What is the purpose of the pilgrimage? The traditional answer would have centred on an idea of religious devotion or allegiance to a religion’s Supreme Being. It is usually a journey by believers to do prayer, witness relics or engage in some transcending experience. Pilgrimage in Christianity was initiated by apostate Christendom in Bethlehem, while Muslims take a pilgrimage to Makkah every year for reverence. But pilgrimage for me is the journey that feeds the soul and informs the mind generally. It may not be exclusively a religious experience but a trip one can take that transforms the way the world around you is seen and your place therein.
My prayers often these days consist of poetry written by masters of the Scottish Enlightenment, Gaelic scribes of the early golden age and revival, traditional music from the North East and letters of Maxwell and Devine. I am in Scotland every two weeks and often make it my business to go as far and wide from Edinburgh as I can before I resume my teaching and writing duties there and in London.
I recently taught a series of lessons on the Canterbury Tales and how oral history, life journeys and personal revelations can be shared through text. They had always been among my favourite stories, the weary but merry travellers imparting wisdom to their fellow pilgrims on the way to their destination, where they with grace would receive spiritual comfort. But I wondered what if the pilgrims had kept going? What if they had not stopped at Canterbury and instead had voyaged further to Yorkshire, Northumberland – to Scotland. Would the tales they heard, the art and architecture they encountered have led to new truths? Would they have paused to think upon the state of the nation they had left behind? That is certainly what is in my mind when the gleaming waves off the coast at Berwick come into view. And the bustling of the kittiwake colonies around Dunbar Castle let you know that you are indeed traversing a nation’s whose soul is aflame with thought and sense. James I, the poet king and author of The King’s Quair had taken solace in a combination of Scots poetry and Chaucer’s works leading him to draft a selection of his own poetry on his way back home out of captivity from the English court.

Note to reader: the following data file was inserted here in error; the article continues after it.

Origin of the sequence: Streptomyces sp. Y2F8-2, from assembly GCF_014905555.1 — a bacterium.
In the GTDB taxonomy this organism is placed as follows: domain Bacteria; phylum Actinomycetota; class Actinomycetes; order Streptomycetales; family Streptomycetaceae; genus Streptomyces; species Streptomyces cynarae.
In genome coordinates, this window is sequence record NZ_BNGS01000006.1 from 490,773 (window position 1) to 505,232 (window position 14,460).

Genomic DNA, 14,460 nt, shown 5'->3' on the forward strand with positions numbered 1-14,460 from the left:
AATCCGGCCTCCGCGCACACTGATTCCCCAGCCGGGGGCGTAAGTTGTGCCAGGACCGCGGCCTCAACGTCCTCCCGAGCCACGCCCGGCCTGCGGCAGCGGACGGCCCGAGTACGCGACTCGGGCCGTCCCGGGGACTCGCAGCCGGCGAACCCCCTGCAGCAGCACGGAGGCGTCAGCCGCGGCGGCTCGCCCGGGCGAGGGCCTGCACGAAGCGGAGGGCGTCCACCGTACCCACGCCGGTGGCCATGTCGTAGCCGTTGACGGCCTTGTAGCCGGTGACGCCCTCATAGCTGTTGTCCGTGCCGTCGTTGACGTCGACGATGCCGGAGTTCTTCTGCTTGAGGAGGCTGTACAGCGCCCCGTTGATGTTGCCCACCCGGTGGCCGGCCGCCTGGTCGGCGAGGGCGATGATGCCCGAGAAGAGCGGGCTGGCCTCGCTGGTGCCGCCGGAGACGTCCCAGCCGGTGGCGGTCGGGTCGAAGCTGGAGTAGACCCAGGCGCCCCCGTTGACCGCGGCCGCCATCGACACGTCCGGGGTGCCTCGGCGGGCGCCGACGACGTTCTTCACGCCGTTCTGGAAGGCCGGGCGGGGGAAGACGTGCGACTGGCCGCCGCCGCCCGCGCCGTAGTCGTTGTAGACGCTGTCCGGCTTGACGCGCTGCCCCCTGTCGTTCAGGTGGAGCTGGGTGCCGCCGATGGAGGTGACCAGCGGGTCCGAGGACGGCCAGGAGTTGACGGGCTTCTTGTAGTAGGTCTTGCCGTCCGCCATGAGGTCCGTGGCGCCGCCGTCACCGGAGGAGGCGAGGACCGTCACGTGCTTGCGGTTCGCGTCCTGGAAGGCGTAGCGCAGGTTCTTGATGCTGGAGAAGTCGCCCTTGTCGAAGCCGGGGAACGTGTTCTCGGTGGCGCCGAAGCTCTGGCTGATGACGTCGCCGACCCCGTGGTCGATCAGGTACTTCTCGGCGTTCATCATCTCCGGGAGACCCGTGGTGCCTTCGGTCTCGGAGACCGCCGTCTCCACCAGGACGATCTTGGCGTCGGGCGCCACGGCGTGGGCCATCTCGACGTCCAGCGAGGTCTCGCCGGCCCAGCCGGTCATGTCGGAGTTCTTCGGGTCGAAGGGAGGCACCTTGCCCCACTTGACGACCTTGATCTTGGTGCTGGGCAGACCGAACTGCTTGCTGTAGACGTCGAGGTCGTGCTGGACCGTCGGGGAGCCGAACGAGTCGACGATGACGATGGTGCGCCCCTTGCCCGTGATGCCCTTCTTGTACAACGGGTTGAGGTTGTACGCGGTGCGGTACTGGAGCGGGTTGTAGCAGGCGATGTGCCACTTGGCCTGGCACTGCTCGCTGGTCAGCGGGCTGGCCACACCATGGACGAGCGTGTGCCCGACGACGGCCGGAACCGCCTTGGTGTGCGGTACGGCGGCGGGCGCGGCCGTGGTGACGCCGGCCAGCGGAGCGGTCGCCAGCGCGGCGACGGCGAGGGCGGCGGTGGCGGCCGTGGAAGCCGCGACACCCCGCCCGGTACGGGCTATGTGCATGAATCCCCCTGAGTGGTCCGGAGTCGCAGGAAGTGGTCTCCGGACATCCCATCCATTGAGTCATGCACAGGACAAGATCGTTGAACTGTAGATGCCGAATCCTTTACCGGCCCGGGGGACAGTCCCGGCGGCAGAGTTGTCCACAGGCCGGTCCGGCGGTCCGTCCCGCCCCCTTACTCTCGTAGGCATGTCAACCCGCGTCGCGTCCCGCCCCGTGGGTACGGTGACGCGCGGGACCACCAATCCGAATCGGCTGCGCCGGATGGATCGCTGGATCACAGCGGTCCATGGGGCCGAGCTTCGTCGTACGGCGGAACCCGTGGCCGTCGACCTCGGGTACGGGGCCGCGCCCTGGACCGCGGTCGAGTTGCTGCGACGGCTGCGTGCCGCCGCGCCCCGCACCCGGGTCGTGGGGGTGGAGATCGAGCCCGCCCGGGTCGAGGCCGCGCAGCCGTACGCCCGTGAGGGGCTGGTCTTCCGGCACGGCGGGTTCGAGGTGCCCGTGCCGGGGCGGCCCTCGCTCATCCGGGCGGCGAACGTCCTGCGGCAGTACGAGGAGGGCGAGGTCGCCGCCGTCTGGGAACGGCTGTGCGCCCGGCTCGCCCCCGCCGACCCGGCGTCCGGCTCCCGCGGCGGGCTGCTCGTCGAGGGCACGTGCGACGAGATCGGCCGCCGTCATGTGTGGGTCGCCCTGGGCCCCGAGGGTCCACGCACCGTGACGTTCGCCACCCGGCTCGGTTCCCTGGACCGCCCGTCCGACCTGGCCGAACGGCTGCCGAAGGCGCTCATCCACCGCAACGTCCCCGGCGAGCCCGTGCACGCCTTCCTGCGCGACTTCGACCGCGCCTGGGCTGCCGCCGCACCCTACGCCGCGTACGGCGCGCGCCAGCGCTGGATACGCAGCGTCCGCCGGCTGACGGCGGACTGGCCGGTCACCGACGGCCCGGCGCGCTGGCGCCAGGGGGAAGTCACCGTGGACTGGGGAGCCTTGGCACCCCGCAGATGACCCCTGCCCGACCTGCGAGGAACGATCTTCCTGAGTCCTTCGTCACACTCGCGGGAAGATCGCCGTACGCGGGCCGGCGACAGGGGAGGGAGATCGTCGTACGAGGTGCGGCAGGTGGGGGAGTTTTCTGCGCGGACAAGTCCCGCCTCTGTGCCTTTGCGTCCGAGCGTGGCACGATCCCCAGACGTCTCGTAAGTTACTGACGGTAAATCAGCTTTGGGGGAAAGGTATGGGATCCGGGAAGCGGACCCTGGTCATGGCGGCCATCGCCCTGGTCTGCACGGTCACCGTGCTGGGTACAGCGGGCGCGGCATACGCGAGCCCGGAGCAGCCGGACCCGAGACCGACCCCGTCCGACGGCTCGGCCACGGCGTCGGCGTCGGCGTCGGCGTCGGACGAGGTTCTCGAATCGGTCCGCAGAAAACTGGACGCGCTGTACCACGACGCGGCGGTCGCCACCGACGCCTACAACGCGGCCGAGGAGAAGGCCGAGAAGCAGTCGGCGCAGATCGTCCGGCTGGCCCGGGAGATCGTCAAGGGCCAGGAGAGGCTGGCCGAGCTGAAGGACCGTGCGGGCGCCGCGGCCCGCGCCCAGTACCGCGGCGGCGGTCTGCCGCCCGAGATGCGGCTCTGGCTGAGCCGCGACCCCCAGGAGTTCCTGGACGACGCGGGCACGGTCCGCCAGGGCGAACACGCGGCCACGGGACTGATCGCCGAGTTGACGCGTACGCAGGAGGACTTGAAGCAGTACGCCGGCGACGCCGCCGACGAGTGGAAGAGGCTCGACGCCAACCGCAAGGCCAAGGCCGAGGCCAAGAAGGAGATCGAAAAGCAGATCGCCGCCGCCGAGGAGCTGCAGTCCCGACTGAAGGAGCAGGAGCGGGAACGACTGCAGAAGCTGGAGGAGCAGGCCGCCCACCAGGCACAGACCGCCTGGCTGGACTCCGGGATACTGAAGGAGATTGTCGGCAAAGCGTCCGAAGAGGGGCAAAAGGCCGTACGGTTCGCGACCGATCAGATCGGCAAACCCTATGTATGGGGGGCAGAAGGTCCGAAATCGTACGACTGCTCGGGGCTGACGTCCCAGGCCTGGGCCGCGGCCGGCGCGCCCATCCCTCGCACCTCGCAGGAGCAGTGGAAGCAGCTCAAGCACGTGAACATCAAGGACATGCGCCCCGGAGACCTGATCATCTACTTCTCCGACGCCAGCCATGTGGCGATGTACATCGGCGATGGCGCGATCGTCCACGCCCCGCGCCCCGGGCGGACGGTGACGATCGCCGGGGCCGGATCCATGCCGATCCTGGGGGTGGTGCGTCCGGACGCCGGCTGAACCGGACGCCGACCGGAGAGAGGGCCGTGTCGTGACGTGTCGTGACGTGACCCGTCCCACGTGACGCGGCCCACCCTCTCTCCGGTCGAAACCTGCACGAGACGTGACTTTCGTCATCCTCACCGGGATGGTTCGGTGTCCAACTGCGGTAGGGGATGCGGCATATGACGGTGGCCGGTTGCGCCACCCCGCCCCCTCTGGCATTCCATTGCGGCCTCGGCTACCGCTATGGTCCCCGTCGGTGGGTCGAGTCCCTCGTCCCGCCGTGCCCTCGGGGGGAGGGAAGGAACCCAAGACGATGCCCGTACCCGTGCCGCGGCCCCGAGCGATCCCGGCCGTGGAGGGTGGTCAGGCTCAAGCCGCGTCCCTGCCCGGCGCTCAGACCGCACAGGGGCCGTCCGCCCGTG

There was much hysteria from the London press when they awoke from their Covent Garden dinner induced stupors to claim that the SNP had manipulated the date for the referendum so it would fall ‘tantalisingly close’ to that of the commemorations for the Battle of Bannockburn. Never mind that it had been a date agreed upon by both the Scottish and UK governments and the Scottish Government had actually stated it preferred the date to be towards the end of the Westminster Parliament (ie 2015, 2016). The fact that it is even the same year has had Conservative backbenches in Westminster howling with glee and pious protestations of alarm. Apparently the SNP and as a result the entire Yes campaign (seeing as many on that side of the debate seem incapable of distinguishing) would do all it could to milk the occasion in order to distract from the debate. I mean who else would use a moment of national significance in order to silence dissenting voices in a desperate bid to maintain cultural dominion? Who I ask you?!